Padmaavat had not even begun fading from our memory, when Bollywood presented us with two other similar films: Panipat and Tanhaji. Despite being three different films portraying three different regimes and three different time-periods, the three films are so similar in essence, that they can be summed up in a line. A hypermasculine, idealistic Hindu warrior/king fights against a savage-looking, meat-eating, bloodthirsty ‘invader’, and ends up sacrificing his life in the end. All the three films are so preoccupied with the difference between the good Hindu and the bad Mughal/Afghan/Khilji, that they end up using every single trope in their arsenal to amplify the difference, blind to the consequences of the misrepresentation.
Tanhaji: The Unsung Hero
Cast: Ajay Devgn, Kajol, Neha Sharma, Saif Ali Khan
Director: Om Raut
Tanhaji: The Unsung Warrior attempts to narrate the story of Tanhaji Malusare, Shivaji’s military leader, and his quest for the fort of Kondhana. Aurangzeb sends his Mughal troops under the leadership of Udaybhan Rathore to fight against Tanhaji. Therefore, Udaybhan, despite being a Hindu, represents the Mughal empire. Which is why, just like Khilji (Padmaavat) or Abdali (Panipat), he is portrayed in a very negative light. Quite literally, Udaybhan and his troops are dressed in black, while Tanhaji and his troops are dressed in white.
just like Khilji (Padmaavat) or Abdali (Panipat), he is portrayed in a very negative light. Quite literally, Udaybhan and his troops are dressed in black, while Tanhaji and his troops are dressed in white.
The one word we hear the most in the film (even more than ‘Tanhaji’) is ‘bhagva’ (saffron). It represents the Maratha empire helmed by Chhatrapati Shivaji Maharaj. However, saffron is also associated with the right-wing Hindu nationalism, and under the present circumstances, this film seems like a salutation to the Modi-Shah ‘regime’. This jingoistic, Hindu nationalism against the Mughals, who become the ‘other’, is evoked in every alternate scene. In fact, in one of the scenes, Udaybhan himself takes pride in the fact that the Mughals are self-proclaimed opportunists. The audience’s applause during such scenes is a disheartening testament to the communal angst fostered by the present government.
Portrayal Of Women’s Characters
From the first scene itself, the tone of the film is hypermasculine. Ajay Devgan’s introductory scene itself has him swooping down a mountain with heavy and catchy beats in the background. The film’s preoccupation with hyper machismo leaves its female characters with very little screen time. Kajol who essays the role of Tanhaji’s wife, Savitribai, has not more than five or six scenes to her credit. Nothing major happens in those scenes, and they are easily dispensable.
In one of the scenes, Savitribai (Kajol) while sharing an intimate moment with Tanhaji, asks why she cannot sit on her husband’s lap, when Goddess Parvati can sit on Lord Shiva’s lap. It is nothing more than a desperate attempt to make the film ‘sound’ feminist. In another scene, she herself adds to the hypermasculine narrative, when she says, “When Shivaji Raje weilds his sword, it safeguards and supports the honour of women and sacred thread of a Brahmin,” again reducing women to nothing but their honour.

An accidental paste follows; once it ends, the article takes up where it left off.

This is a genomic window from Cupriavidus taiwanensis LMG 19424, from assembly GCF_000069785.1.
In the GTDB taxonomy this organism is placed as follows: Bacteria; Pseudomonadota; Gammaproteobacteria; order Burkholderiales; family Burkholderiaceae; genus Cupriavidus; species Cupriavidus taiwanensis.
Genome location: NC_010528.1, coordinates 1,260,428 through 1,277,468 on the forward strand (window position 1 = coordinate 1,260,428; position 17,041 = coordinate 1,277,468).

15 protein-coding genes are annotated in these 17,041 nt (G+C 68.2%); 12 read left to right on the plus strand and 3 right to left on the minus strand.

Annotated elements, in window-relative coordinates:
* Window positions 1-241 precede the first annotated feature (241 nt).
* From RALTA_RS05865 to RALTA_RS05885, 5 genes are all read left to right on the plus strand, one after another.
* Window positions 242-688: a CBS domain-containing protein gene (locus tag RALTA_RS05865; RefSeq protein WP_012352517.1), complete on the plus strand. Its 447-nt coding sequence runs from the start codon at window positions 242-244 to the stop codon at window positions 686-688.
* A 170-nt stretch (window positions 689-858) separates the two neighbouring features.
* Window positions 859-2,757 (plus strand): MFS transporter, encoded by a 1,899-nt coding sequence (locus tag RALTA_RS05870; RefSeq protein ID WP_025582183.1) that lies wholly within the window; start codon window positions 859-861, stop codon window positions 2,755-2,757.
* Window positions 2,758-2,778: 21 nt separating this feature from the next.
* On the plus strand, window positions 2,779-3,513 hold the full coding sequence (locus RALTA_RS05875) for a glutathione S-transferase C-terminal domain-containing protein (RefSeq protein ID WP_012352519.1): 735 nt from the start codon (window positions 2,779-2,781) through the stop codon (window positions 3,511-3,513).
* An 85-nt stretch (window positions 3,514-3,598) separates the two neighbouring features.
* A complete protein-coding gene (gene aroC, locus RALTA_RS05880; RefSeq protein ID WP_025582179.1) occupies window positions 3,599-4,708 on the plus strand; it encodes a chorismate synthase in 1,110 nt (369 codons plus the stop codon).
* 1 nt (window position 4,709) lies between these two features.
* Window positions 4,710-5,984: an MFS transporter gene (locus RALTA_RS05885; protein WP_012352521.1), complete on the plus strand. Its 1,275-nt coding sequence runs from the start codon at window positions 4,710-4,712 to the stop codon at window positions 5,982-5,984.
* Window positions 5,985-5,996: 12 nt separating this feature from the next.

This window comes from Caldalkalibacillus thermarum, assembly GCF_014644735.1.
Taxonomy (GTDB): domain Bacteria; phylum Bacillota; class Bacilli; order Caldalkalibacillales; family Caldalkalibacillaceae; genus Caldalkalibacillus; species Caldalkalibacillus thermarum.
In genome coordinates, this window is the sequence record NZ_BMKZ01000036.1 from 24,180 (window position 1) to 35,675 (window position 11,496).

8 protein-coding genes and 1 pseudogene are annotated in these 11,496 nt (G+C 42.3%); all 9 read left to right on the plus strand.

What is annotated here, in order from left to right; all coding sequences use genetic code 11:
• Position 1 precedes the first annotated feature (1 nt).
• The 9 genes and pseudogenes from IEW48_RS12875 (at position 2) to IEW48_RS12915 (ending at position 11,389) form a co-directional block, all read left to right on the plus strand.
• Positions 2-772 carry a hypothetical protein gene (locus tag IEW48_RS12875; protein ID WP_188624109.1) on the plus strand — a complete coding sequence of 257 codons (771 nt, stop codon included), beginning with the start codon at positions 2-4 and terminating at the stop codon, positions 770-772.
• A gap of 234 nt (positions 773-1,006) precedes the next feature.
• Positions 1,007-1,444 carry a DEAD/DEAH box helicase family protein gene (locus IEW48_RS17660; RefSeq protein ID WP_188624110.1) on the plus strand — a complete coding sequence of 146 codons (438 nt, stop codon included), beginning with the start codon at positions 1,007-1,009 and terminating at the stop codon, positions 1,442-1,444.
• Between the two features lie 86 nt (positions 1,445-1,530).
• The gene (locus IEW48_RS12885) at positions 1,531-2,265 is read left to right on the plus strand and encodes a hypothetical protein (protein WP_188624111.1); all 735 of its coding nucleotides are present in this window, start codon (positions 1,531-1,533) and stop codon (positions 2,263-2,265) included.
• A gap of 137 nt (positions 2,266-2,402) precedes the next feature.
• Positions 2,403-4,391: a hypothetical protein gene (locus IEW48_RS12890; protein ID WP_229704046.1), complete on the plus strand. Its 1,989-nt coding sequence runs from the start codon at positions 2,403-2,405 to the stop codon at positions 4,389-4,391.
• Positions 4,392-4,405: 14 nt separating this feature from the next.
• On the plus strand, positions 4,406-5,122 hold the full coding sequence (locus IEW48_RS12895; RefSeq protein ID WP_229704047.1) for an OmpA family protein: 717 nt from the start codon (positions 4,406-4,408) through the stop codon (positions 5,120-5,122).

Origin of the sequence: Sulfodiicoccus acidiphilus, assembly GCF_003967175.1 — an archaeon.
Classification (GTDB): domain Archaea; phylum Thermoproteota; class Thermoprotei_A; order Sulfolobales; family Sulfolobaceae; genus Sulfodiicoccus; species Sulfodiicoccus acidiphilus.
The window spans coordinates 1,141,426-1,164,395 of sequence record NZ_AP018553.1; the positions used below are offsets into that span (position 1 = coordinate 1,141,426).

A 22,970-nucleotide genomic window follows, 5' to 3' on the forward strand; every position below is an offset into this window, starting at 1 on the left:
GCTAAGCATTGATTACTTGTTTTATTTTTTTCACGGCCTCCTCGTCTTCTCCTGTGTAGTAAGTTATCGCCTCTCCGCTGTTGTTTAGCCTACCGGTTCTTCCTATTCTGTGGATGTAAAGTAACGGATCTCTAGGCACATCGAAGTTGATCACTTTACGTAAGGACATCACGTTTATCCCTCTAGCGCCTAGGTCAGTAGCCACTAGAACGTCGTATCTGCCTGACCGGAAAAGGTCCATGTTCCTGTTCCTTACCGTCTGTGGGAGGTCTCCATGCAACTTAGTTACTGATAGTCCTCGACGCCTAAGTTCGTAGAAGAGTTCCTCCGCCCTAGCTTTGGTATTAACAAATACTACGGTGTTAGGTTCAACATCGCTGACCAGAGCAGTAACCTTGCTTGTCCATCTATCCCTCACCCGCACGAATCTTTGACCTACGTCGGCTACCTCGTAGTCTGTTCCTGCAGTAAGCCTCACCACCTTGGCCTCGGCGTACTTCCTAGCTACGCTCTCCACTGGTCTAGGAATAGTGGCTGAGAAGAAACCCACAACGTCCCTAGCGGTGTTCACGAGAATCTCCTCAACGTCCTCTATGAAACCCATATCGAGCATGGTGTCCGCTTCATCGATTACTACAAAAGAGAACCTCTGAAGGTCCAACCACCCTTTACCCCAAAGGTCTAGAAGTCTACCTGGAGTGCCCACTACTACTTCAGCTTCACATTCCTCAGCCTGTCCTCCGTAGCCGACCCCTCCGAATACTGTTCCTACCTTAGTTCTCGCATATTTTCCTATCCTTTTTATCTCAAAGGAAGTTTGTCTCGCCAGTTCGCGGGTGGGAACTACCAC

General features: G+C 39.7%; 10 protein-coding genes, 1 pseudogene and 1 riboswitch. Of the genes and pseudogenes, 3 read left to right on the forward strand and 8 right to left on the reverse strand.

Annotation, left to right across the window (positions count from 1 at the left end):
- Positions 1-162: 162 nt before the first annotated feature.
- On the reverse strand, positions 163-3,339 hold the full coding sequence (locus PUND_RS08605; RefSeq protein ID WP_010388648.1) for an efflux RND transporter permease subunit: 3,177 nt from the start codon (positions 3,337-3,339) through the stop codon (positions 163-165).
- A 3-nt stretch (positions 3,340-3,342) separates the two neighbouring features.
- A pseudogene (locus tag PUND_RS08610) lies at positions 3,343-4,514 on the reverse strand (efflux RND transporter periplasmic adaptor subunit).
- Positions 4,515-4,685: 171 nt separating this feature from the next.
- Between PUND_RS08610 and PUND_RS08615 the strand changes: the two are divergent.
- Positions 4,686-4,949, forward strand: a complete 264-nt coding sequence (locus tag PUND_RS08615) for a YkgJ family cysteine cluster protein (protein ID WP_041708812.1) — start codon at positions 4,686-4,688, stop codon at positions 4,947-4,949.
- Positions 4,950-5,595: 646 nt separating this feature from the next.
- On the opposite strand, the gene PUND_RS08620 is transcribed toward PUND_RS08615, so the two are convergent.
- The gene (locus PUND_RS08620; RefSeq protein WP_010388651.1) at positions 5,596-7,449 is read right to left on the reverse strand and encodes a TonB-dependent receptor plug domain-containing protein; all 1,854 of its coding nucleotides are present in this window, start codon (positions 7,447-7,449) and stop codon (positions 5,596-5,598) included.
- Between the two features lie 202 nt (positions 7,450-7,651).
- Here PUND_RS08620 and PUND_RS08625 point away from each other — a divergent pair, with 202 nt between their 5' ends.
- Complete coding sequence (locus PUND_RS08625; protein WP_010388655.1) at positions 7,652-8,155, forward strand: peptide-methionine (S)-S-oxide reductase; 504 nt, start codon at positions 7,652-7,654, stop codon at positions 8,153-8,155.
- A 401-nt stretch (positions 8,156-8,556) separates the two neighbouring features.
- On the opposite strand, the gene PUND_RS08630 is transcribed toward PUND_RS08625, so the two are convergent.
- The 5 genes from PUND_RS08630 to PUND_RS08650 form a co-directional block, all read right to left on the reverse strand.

While Savitribai, in the few scenes she stars in, furthers Tanhaji’s hypermasculine characteristics, we have Kamla Devi (Neha Sharma) who is present only to further Udaybhan’s bestial image. Udaybhan wants to marry Kamla Devi, and imprisons her when she does not give in. He takes her along on the quest, and keeps terrorising her, while she keeps resisting his advances. In one of the scenes, Udaybhan is seen staring at Kamla Devi through a sheer curtain when she is taking a bath. These scenes portray Udaybhan as a lustful, disrespectful savage, and Kamla Devi’s character is used as a prop to amplify the difference between ‘good’ Tanhaji and ‘bad’ Udaybhan.
What puts the aforementioned arguments into perspective, is the fact that the character of Kamla Devi is a fictional addition to the historical narrative. The fact that it was added only to make Udaybhan’s character more animalistic speaks volumes of the kind of perception Hindi cinema wishes to reinforce.
In fact, Kamla Devi counts on Tanhaji to free her from Udaybhan. Obviously, because he is the ‘good’ one! What puts the aforementioned arguments into perspective, is the fact that the character of Kamla Devi is a fictional addition to the historical narrative. The fact that it was added only to make Udaybhan’s character more animalistic speaks volumes of the kind of perception Hindi cinema wishes to reinforce. Even Jijabai’s character has been reduced to her maternal role, despite the fact that she was a skilled administrator. She is portrayed mainly as the mother of Shivaji and as the sworn-mother of Tanhaji. However, this can be overlooked since the film was about the conquest for Kondhana fort, and the character of Jijabai was not pivotal in the film.
Whether or not the makers were conscious of the misrepresentation of Udaybhan, of the (un)intentional reference to religions, of the underrepresentation of the female characters, is debatable. Nevertheless, art does in some way or the other, belong to the political domain, and under the present circumstances, it becomes more necessary than ever to critically question and evaluate popular media.
Featured Image Source: India TV